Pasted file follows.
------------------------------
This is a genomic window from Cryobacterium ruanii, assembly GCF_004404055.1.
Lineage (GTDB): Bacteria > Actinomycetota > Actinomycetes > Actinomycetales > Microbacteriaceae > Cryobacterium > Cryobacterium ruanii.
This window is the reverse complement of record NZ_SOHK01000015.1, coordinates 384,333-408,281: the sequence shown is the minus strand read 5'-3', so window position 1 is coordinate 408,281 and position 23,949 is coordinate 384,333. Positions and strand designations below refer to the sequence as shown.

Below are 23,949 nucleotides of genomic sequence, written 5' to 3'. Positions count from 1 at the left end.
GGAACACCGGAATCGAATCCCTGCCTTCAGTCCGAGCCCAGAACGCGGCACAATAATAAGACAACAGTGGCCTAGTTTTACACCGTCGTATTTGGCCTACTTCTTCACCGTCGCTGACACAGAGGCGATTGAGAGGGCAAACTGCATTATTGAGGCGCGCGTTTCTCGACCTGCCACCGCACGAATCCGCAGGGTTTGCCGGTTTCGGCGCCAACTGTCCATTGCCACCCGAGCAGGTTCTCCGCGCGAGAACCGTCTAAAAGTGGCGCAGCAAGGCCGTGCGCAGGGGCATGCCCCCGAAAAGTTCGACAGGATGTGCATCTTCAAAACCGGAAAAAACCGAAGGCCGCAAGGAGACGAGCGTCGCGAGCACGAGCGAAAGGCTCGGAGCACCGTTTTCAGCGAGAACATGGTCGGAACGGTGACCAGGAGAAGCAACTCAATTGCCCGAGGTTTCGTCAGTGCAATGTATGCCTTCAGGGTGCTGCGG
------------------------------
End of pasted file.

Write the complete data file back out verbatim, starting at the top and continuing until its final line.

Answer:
This is a genomic window from Cryobacterium ruanii, assembly GCF_004404055.1.
Lineage (GTDB): Bacteria > Actinomycetota > Actinomycetes > Actinomycetales > Microbacteriaceae > Cryobacterium > Cryobacterium ruanii.
This window is the reverse complement of record NZ_SOHK01000015.1, coordinates 384,333-408,281: the sequence shown is the minus strand read 5'-3', so window position 1 is coordinate 408,281 and position 23,949 is coordinate 384,333. Positions and strand designations below refer to the sequence as shown.

Below are 23,949 nucleotides of genomic sequence, written 5' to 3'. Positions count from 1 at the left end.
GGAACACCGGAATCGAATCCCTGCCTTCAGTCCGAGCCCAGAACGCGGCACAATAATAAGACAACAGTGGCCTAGTTTTACACCGTCGTATTTGGCCTACTTCTTCACCGTCGCTGACACAGAGGCGATTGAGAGGGCAAACTGCATTATTGAGGCGCGCGTTTCTCGACCTGCCACCGCACGAATCCGCAGGGTTTGCCGGTTTCGGCGCCAACTGTCCATTGCCACCCGAGCAGGTTCTCCGCGCGAGAACCGTCTAAAAGTGGCGCAGCAAGGCCGTGCGCAGGGGCATGCCCCCGAAAAGTTCGACAGGATGTGCATCTTCAAAACCGGAAAAAACCGAAGGCCGCAAGGAGACGAGCGTCGCGAGCACGAGCGAAAGGCTCGGAGCACCGTTTTCAGCGAGAACATGGTCGGAACGGTGACCAGGAGAAGCAACTCAATTGCCCGAGGTTTCGTCAGTGCAATGTATGCCTTCAGGGTGCTGCGG